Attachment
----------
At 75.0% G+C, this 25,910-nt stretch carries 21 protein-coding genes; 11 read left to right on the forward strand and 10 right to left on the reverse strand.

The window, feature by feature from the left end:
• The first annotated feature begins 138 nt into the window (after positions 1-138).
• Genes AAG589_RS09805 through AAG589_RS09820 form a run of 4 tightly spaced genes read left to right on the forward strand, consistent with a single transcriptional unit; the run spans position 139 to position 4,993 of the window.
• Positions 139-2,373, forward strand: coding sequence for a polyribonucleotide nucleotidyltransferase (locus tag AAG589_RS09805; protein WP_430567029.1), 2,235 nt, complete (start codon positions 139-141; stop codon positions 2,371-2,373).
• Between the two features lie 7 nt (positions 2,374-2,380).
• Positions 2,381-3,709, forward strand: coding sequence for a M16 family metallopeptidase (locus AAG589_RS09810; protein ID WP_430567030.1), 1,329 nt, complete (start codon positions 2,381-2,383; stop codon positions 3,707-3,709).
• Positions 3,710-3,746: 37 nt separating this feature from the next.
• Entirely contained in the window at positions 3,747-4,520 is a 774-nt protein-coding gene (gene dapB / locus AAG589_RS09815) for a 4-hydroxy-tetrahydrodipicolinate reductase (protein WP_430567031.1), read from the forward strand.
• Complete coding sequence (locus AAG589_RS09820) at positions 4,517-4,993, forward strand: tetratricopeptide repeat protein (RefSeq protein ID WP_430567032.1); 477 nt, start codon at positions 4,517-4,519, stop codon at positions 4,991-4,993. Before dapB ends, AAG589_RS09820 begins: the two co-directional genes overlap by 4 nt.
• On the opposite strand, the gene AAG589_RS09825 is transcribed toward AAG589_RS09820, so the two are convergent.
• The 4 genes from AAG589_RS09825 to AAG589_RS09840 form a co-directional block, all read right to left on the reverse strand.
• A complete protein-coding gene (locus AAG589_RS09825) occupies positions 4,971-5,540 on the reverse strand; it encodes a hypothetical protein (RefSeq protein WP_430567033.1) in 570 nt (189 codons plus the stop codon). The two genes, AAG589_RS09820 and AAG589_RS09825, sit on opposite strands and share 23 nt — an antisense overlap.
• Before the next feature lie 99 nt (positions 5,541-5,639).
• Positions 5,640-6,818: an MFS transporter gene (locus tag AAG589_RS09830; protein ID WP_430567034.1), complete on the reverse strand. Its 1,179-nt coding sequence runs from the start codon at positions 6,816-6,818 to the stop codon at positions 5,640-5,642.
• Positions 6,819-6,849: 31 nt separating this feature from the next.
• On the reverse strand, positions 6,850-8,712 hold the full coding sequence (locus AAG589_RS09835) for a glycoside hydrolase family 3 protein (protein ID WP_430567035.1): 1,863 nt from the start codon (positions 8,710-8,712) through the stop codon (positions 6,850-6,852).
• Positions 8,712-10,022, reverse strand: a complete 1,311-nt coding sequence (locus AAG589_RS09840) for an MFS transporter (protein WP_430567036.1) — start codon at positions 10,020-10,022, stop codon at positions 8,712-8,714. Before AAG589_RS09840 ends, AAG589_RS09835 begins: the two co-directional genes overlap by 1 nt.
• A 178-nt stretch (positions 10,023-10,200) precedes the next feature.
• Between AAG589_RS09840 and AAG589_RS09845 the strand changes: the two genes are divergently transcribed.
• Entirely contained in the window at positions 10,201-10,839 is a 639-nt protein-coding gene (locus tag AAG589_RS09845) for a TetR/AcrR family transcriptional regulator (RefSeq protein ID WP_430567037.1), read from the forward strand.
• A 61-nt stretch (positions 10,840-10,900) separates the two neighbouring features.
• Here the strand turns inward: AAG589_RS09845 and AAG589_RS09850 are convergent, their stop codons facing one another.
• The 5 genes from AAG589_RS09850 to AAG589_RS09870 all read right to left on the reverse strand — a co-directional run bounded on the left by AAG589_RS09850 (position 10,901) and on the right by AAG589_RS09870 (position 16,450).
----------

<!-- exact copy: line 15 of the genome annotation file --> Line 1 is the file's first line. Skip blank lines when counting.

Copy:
• Positions 5,640-6,818: an MFS transporter gene (locus tag AAG589_RS09830; protein ID WP_430567034.1), complete on the reverse strand. Its 1,179-nt coding sequence runs from the start codon at positions 6,816-6,818 to the stop codon at positions 5,640-5,642.